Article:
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New FOSS Listings at Solutions Review

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OSS
  • The Top 15 Free and Open Source BPM Solutions

    Searching for BPM software (BPMS) can be a daunting (and expensive) process, one that requires long hours of research and deep pockets. The most popular BPM systems often provide more than what’s necessary for non-enterprise organizations, with advanced functionality relevant to only the most technically savvy users. Thankfully, there are a number of free and open source process management solutions out there. Some of these solutions are offered by vendors looking to eventually sell you on their enterprise product, and others are maintained and operated by a community of developers looking to democratize BPM.

    In this article we will examine free and open source BPM software, first by providing a brief overview of what to expect and also with short blurbs about each of the currently available options in the space. This is the most complete and up-to-date directory on the web.

  • Top 12 Free and Open Source Talent Management Software

    Searching for talent management software can be a daunting (and expensive) process, one that requires long hours of research and deep pockets. The most popular HR systems often provide more than what’s necessary for non-enterprise organizations, with advanced functionality relevant to only the most technically savvy users. Thankfully, there are a number of free and open source talent management solutions out there. Some of these solutions are offered by vendors looking to eventually sell you on their enterprise product, and others are maintained and operated by a community of developers looking to democratize HR technology.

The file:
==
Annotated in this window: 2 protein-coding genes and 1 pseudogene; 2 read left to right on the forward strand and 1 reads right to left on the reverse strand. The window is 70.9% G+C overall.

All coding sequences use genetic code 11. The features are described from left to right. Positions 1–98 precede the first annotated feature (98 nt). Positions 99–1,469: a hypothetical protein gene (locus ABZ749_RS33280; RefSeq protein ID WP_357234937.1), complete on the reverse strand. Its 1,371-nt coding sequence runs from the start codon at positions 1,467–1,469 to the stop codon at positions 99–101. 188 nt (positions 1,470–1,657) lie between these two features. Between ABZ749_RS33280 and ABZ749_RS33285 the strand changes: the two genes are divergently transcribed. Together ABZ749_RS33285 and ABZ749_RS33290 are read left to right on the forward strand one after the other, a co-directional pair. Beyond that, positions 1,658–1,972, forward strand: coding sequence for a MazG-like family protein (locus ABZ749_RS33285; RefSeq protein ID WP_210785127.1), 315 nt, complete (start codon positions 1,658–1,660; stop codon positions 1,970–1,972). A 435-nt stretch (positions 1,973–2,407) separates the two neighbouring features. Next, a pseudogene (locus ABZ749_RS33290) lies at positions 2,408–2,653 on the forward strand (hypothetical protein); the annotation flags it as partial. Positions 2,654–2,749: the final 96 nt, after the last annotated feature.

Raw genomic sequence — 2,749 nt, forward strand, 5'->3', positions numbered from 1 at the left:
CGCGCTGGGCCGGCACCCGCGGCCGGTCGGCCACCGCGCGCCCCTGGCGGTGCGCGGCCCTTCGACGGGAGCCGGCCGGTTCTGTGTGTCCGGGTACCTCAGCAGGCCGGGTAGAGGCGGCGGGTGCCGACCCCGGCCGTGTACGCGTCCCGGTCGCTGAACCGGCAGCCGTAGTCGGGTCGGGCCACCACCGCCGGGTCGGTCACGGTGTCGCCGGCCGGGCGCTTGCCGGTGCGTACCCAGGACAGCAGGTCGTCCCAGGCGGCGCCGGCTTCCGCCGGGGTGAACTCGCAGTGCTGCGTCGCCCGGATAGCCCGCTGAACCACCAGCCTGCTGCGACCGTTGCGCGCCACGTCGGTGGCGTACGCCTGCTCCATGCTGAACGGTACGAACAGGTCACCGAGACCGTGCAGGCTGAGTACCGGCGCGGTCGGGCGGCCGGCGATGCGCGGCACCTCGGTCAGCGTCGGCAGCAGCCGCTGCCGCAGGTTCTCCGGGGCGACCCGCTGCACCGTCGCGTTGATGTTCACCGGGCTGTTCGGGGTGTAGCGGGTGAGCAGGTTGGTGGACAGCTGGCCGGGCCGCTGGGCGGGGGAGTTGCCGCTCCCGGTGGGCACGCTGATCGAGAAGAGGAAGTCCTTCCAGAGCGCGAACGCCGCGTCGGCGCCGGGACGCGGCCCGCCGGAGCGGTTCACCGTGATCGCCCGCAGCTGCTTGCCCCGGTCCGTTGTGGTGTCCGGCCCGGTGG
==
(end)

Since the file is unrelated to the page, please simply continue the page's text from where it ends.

In this article we will examine free and open source talent management software, first by providing a brief overview of what to expect and also with short blurbs about each of the currently available options in the space. This is the most complete and up-to-date directory on the web.

  • Top 15 Free and Open Source ERP Solutions

    Searching for ERP software can be a daunting (and expensive) process, one that requires long hours of research and deep pockets. The most popular ERP systems often provide more than what’s necessary for non-enterprise organizations, with advanced functionality relevant to only the most technically savvy users. Thankfully, there are a number of free and open source ERP solutions out there. Some of these solutions are offered by vendors looking to eventually sell you on their enterprise product, and others are maintained and operated by a community of developers looking to democratize ERP.

More in Tux Machines

Excellent Utilities: Ulauncher – Sublime application launcher for Linux

This is a new series highlighting best-of-breed utilities. We are covering a wide range of utilities including tools that boost your productivity, help you manage your workflow, and lots more besides. Ulauncher is a fast application launcher for Linux. It has a minimal design, dependent on only a few resources, very fast, and works on virtually all Linux desktops. The software is written in Python, using GTK+. This review is carried out with the latest beta release of the software. Read more

Audiocasts/Shows: Linux Action News, Problematic Privileges, Open Source Security Podcast and GNU World Order

  • Linux Action News 115